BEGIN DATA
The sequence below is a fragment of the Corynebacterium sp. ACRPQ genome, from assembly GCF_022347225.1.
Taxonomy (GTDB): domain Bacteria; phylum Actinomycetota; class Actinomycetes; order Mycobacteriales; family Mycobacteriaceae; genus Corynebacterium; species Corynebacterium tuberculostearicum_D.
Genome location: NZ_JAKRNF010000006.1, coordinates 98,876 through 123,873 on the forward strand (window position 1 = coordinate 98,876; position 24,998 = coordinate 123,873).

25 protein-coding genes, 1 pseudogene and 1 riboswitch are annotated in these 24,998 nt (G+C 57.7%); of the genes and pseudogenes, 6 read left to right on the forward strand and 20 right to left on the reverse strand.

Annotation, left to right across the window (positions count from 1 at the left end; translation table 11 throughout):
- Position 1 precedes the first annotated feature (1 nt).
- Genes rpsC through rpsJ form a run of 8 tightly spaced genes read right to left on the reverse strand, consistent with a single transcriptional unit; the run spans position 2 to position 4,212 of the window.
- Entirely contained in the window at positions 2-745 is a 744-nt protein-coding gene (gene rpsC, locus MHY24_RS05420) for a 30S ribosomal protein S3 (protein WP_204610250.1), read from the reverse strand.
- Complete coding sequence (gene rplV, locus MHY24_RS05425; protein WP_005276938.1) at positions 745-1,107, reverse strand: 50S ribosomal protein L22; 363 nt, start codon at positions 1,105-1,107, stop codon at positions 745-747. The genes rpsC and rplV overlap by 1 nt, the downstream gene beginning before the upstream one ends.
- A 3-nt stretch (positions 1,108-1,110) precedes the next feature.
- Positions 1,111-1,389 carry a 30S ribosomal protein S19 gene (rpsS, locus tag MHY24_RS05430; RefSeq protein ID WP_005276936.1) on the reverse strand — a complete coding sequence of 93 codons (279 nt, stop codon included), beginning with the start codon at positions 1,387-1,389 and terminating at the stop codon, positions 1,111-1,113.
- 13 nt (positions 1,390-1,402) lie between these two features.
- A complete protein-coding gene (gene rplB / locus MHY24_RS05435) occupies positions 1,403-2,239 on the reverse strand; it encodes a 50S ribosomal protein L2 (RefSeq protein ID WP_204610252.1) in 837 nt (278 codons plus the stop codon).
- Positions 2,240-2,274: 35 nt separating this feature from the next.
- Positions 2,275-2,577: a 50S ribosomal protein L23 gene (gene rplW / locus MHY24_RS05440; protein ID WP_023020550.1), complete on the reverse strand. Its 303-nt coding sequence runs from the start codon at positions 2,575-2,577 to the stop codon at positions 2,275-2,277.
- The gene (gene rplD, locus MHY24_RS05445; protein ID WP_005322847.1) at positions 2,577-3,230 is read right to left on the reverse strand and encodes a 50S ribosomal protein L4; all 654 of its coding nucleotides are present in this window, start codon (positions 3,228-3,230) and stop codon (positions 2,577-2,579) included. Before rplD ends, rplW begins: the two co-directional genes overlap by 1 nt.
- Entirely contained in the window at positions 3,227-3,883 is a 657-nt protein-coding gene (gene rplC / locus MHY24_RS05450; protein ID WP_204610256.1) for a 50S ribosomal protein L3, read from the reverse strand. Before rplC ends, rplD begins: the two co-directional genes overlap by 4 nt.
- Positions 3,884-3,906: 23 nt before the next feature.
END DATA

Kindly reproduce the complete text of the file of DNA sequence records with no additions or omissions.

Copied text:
The sequence below is a fragment of the Corynebacterium sp. ACRPQ genome, from assembly GCF_022347225.1.
Taxonomy (GTDB): domain Bacteria; phylum Actinomycetota; class Actinomycetes; order Mycobacteriales; family Mycobacteriaceae; genus Corynebacterium; species Corynebacterium tuberculostearicum_D.
Genome location: NZ_JAKRNF010000006.1, coordinates 98,876 through 123,873 on the forward strand (window position 1 = coordinate 98,876; position 24,998 = coordinate 123,873).

25 protein-coding genes, 1 pseudogene and 1 riboswitch are annotated in these 24,998 nt (G+C 57.7%); of the genes and pseudogenes, 6 read left to right on the forward strand and 20 right to left on the reverse strand.

Annotation, left to right across the window (positions count from 1 at the left end; translation table 11 throughout):
- Position 1 precedes the first annotated feature (1 nt).
- Genes rpsC through rpsJ form a run of 8 tightly spaced genes read right to left on the reverse strand, consistent with a single transcriptional unit; the run spans position 2 to position 4,212 of the window.
- Entirely contained in the window at positions 2-745 is a 744-nt protein-coding gene (gene rpsC, locus MHY24_RS05420) for a 30S ribosomal protein S3 (protein WP_204610250.1), read from the reverse strand.
- Complete coding sequence (gene rplV, locus MHY24_RS05425; protein WP_005276938.1) at positions 745-1,107, reverse strand: 50S ribosomal protein L22; 363 nt, start codon at positions 1,105-1,107, stop codon at positions 745-747. The genes rpsC and rplV overlap by 1 nt, the downstream gene beginning before the upstream one ends.
- A 3-nt stretch (positions 1,108-1,110) precedes the next feature.
- Positions 1,111-1,389 carry a 30S ribosomal protein S19 gene (rpsS, locus tag MHY24_RS05430; RefSeq protein ID WP_005276936.1) on the reverse strand — a complete coding sequence of 93 codons (279 nt, stop codon included), beginning with the start codon at positions 1,387-1,389 and terminating at the stop codon, positions 1,111-1,113.
- 13 nt (positions 1,390-1,402) lie between these two features.
- A complete protein-coding gene (gene rplB / locus MHY24_RS05435) occupies positions 1,403-2,239 on the reverse strand; it encodes a 50S ribosomal protein L2 (RefSeq protein ID WP_204610252.1) in 837 nt (278 codons plus the stop codon).
- Positions 2,240-2,274: 35 nt separating this feature from the next.
- Positions 2,275-2,577: a 50S ribosomal protein L23 gene (gene rplW / locus MHY24_RS05440; protein ID WP_023020550.1), complete on the reverse strand. Its 303-nt coding sequence runs from the start codon at positions 2,575-2,577 to the stop codon at positions 2,275-2,277.
- The gene (gene rplD, locus MHY24_RS05445; protein ID WP_005322847.1) at positions 2,577-3,230 is read right to left on the reverse strand and encodes a 50S ribosomal protein L4; all 654 of its coding nucleotides are present in this window, start codon (positions 3,228-3,230) and stop codon (positions 2,577-2,579) included. Before rplD ends, rplW begins: the two co-directional genes overlap by 1 nt.
- Entirely contained in the window at positions 3,227-3,883 is a 657-nt protein-coding gene (gene rplC / locus MHY24_RS05450; protein ID WP_204610256.1) for a 50S ribosomal protein L3, read from the reverse strand. Before rplC ends, rplD begins: the two co-directional genes overlap by 4 nt.
- Positions 3,884-3,906: 23 nt before the next feature.